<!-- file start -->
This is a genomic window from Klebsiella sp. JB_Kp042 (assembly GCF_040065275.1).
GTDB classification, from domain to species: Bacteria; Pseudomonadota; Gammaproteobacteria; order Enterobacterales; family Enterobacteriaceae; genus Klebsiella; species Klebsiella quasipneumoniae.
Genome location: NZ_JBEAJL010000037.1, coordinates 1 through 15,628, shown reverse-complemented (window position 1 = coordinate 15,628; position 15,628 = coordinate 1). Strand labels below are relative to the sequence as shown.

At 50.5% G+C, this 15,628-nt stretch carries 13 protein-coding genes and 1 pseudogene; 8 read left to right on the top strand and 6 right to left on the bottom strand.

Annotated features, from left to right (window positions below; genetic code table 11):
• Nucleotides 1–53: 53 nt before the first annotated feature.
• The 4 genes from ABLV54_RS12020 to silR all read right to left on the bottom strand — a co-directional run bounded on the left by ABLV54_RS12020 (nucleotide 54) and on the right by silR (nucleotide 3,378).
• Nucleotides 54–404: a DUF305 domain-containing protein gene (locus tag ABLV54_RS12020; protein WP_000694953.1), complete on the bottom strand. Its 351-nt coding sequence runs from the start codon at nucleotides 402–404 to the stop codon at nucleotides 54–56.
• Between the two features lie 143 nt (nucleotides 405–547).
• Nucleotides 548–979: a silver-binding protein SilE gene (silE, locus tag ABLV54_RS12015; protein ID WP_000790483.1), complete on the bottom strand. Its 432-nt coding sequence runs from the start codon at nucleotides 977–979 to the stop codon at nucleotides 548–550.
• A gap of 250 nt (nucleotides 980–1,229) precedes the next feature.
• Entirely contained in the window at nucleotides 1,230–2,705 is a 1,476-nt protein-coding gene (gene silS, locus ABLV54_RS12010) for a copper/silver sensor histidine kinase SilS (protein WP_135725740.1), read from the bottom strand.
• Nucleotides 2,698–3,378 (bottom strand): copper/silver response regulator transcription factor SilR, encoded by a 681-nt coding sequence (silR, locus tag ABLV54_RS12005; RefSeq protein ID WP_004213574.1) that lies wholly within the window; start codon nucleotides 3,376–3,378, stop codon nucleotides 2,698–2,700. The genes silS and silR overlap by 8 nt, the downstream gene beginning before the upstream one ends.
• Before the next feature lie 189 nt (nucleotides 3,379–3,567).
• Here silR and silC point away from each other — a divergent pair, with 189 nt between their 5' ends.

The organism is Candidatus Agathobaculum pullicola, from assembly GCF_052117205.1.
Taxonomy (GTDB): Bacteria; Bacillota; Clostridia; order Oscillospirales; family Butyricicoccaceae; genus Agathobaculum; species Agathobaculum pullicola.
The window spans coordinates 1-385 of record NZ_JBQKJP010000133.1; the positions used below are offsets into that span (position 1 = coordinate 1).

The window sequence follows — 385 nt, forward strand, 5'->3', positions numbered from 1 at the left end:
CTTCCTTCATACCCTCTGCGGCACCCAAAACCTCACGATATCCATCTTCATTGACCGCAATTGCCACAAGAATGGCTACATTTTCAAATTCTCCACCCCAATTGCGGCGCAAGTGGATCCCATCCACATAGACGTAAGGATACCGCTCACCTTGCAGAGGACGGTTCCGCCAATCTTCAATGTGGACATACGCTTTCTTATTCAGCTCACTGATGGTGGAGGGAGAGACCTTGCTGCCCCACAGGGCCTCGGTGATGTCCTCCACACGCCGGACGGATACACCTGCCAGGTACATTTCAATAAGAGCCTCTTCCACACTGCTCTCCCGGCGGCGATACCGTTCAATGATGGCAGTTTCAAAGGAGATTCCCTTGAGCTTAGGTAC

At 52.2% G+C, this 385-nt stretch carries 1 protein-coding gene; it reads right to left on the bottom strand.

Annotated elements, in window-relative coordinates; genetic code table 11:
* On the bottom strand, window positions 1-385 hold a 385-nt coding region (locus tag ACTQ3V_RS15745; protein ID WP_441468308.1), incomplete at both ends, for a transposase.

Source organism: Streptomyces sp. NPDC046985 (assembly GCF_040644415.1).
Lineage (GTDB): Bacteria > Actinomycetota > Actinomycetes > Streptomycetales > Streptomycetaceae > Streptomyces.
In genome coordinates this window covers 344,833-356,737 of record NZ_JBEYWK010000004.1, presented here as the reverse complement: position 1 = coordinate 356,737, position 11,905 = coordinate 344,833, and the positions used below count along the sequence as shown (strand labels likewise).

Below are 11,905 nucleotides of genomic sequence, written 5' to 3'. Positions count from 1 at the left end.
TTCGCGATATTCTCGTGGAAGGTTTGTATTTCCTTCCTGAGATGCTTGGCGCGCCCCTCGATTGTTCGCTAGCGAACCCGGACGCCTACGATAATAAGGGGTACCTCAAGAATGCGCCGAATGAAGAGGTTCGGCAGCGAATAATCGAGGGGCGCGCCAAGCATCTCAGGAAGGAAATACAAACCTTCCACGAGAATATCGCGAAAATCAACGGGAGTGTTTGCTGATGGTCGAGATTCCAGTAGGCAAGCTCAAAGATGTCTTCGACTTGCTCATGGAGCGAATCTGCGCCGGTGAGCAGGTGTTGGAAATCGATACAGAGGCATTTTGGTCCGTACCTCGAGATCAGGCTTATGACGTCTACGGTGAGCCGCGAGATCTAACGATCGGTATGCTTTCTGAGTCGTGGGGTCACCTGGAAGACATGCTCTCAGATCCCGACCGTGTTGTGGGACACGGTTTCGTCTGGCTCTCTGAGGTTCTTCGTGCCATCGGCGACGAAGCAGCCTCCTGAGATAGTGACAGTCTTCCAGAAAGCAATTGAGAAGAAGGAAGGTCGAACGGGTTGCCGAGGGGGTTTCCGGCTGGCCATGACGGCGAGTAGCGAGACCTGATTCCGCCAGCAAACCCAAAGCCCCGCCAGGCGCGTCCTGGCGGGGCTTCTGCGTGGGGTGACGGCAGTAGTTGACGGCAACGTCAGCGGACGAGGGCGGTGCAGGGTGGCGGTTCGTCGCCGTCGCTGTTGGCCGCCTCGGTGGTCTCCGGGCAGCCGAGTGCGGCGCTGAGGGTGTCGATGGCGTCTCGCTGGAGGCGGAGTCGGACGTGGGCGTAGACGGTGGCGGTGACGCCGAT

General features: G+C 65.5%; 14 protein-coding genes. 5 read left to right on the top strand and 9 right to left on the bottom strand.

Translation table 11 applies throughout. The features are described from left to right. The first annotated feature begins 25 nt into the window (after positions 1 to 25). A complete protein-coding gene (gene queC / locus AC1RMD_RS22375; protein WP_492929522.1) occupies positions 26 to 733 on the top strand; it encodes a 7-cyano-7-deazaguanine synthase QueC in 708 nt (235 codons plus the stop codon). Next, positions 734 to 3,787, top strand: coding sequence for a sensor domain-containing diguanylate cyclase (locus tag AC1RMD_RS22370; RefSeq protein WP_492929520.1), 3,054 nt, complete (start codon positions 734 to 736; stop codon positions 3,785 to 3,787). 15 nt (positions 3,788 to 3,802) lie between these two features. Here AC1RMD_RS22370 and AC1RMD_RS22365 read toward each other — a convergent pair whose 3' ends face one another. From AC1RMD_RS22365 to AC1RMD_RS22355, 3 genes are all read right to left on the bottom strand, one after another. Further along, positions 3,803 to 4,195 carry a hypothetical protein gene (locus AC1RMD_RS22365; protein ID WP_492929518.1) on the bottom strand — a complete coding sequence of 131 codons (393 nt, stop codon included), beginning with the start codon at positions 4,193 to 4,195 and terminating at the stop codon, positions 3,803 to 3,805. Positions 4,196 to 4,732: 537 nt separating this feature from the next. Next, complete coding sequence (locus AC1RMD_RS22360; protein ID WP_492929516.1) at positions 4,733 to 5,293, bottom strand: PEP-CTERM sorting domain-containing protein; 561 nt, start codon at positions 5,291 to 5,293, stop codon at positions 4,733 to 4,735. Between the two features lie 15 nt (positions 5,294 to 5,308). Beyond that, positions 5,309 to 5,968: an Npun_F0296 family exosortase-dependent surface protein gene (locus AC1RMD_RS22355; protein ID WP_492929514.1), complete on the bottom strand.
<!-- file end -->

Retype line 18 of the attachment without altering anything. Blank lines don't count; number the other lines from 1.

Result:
The window spans coordinates 1-385 of record NZ_JBQKJP010000133.1; the positions used below are offsets into that span (position 1 = coordinate 1).